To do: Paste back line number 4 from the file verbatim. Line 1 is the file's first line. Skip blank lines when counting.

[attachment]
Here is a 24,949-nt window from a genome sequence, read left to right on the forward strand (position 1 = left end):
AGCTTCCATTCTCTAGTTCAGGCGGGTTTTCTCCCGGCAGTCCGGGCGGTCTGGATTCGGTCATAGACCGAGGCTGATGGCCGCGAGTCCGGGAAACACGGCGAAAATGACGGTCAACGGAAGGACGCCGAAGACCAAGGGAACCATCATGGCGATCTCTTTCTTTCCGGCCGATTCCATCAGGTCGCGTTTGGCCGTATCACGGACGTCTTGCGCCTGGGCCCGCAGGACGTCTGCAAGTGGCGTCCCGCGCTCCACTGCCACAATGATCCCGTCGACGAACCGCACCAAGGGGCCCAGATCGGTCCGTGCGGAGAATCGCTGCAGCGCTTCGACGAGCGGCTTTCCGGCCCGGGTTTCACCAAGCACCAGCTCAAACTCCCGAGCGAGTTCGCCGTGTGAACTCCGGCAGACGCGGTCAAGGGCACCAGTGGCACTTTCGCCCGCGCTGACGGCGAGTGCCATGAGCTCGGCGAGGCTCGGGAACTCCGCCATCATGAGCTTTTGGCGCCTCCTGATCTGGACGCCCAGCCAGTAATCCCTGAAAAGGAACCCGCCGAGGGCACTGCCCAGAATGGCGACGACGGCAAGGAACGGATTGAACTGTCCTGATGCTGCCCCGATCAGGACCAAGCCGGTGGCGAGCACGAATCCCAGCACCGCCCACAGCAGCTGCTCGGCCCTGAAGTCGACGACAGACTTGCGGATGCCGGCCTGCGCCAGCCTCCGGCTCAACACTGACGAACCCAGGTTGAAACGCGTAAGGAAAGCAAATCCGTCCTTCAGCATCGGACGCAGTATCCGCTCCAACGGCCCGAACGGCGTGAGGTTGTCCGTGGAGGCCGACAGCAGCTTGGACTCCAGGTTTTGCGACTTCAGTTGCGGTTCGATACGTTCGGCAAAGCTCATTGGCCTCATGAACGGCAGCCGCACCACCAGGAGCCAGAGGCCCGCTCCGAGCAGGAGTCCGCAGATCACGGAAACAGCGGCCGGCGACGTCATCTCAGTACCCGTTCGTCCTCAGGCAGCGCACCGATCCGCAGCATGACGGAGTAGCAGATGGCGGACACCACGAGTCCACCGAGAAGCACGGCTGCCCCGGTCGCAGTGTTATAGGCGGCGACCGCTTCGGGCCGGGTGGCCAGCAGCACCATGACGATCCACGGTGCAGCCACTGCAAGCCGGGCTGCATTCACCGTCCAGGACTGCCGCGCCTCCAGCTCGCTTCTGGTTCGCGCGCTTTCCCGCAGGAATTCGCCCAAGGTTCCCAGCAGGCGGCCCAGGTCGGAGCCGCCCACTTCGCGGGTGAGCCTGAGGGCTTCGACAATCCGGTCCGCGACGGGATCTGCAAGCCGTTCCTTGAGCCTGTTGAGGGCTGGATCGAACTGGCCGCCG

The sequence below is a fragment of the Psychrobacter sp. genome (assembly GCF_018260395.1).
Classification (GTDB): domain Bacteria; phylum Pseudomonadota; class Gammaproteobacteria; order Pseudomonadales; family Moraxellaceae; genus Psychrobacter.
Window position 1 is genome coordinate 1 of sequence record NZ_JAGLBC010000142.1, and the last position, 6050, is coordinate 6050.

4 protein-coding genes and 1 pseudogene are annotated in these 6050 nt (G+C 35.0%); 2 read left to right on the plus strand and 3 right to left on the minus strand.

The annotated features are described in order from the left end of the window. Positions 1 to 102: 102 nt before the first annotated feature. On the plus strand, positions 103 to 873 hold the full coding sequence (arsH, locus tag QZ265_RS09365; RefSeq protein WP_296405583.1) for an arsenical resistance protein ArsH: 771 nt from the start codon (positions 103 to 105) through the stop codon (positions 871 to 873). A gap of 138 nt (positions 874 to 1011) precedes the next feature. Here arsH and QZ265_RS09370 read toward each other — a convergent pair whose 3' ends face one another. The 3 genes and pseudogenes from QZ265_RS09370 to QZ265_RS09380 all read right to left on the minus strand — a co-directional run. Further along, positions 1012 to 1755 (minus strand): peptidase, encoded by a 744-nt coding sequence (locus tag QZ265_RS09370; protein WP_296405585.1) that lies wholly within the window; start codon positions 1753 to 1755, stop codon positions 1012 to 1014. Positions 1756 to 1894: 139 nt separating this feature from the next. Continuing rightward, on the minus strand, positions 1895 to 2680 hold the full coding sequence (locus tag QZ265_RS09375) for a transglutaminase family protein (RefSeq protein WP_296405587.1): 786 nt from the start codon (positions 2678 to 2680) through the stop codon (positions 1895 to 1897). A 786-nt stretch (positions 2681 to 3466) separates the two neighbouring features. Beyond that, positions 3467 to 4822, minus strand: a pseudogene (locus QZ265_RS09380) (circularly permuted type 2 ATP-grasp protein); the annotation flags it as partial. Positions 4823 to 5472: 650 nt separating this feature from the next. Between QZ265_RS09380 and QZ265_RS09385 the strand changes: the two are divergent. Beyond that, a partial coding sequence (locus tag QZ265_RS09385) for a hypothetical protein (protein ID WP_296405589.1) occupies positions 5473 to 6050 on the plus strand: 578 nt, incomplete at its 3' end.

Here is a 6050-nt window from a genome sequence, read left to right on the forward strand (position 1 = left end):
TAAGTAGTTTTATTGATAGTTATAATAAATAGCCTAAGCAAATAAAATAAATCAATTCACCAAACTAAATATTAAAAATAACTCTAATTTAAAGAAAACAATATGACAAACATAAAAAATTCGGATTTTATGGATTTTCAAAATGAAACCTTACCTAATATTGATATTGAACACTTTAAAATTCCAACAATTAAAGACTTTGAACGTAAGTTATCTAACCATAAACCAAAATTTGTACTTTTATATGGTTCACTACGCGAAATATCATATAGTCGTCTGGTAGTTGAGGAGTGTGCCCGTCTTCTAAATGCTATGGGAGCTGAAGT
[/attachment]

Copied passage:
Classification (GTDB): domain Bacteria; phylum Pseudomonadota; class Gammaproteobacteria; order Pseudomonadales; family Moraxellaceae; genus Psychrobacter.